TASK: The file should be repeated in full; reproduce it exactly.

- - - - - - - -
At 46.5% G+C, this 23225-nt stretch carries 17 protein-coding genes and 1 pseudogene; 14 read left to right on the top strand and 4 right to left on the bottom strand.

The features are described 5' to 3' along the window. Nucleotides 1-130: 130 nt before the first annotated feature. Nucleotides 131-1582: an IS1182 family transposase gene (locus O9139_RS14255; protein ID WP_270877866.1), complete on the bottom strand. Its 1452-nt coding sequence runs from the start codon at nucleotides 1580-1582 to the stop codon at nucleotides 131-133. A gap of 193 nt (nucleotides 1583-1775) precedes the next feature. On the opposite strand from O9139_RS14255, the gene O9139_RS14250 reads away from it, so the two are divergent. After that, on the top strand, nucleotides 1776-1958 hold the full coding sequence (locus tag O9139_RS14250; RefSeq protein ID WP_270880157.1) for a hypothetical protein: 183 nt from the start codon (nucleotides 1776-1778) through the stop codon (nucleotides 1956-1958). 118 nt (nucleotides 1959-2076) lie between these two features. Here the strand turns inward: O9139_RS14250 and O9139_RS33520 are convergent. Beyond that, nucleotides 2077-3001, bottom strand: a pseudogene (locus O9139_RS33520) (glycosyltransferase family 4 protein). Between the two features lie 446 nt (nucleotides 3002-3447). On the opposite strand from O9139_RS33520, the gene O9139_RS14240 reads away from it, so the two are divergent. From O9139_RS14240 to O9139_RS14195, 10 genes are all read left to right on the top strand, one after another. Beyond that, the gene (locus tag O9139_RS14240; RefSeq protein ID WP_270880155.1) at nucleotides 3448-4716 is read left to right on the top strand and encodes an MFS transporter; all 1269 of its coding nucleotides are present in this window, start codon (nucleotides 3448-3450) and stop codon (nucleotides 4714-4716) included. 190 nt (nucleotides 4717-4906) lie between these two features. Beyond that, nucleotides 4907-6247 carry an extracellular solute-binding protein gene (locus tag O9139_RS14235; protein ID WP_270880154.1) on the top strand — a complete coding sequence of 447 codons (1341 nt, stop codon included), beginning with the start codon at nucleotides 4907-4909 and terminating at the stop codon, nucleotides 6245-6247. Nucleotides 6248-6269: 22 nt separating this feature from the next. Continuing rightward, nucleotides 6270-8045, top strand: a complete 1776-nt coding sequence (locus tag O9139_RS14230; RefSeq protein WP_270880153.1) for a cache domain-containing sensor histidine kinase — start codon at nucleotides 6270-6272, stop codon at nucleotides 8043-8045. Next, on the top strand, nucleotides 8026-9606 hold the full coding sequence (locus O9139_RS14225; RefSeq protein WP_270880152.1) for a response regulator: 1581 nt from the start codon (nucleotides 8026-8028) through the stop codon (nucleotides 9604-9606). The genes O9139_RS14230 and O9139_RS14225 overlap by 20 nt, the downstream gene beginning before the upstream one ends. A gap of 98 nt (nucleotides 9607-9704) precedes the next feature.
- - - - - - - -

At 46.5% G+C, this 23225-nt stretch carries 17 protein-coding genes and 1 pseudogene; 14 read left to right on the top strand and 4 right to left on the bottom strand.

The features are described 5' to 3' along the window. Nucleotides 1-130: 130 nt before the first annotated feature. Nucleotides 131-1582: an IS1182 family transposase gene (locus O9139_RS14255; protein ID WP_270877866.1), complete on the bottom strand. Its 1452-nt coding sequence runs from the start codon at nucleotides 1580-1582 to the stop codon at nucleotides 131-133. A gap of 193 nt (nucleotides 1583-1775) precedes the next feature. On the opposite strand from O9139_RS14255, the gene O9139_RS14250 reads away from it, so the two are divergent. After that, on the top strand, nucleotides 1776-1958 hold the full coding sequence (locus tag O9139_RS14250; RefSeq protein ID WP_270880157.1) for a hypothetical protein: 183 nt from the start codon (nucleotides 1776-1778) through the stop codon (nucleotides 1956-1958). 118 nt (nucleotides 1959-2076) lie between these two features. Here the strand turns inward: O9139_RS14250 and O9139_RS33520 are convergent. Beyond that, nucleotides 2077-3001, bottom strand: a pseudogene (locus O9139_RS33520) (glycosyltransferase family 4 protein). Between the two features lie 446 nt (nucleotides 3002-3447). On the opposite strand from O9139_RS33520, the gene O9139_RS14240 reads away from it, so the two are divergent. From O9139_RS14240 to O9139_RS14195, 10 genes are all read left to right on the top strand, one after another. Beyond that, the gene (locus tag O9139_RS14240; RefSeq protein ID WP_270880155.1) at nucleotides 3448-4716 is read left to right on the top strand and encodes an MFS transporter; all 1269 of its coding nucleotides are present in this window, start codon (nucleotides 3448-3450) and stop codon (nucleotides 4714-4716) included. 190 nt (nucleotides 4717-4906) lie between these two features. Beyond that, nucleotides 4907-6247 carry an extracellular solute-binding protein gene (locus tag O9139_RS14235; protein ID WP_270880154.1) on the top strand — a complete coding sequence of 447 codons (1341 nt, stop codon included), beginning with the start codon at nucleotides 4907-4909 and terminating at the stop codon, nucleotides 6245-6247. Nucleotides 6248-6269: 22 nt separating this feature from the next. Continuing rightward, nucleotides 6270-8045, top strand: a complete 1776-nt coding sequence (locus tag O9139_RS14230; RefSeq protein WP_270880153.1) for a cache domain-containing sensor histidine kinase — start codon at nucleotides 6270-6272, stop codon at nucleotides 8043-8045. Next, on the top strand, nucleotides 8026-9606 hold the full coding sequence (locus O9139_RS14225; RefSeq protein WP_270880152.1) for a response regulator: 1581 nt from the start codon (nucleotides 8026-8028) through the stop codon (nucleotides 9604-9606). The genes O9139_RS14230 and O9139_RS14225 overlap by 20 nt, the downstream gene beginning before the upstream one ends. A gap of 98 nt (nucleotides 9607-9704) precedes the next feature.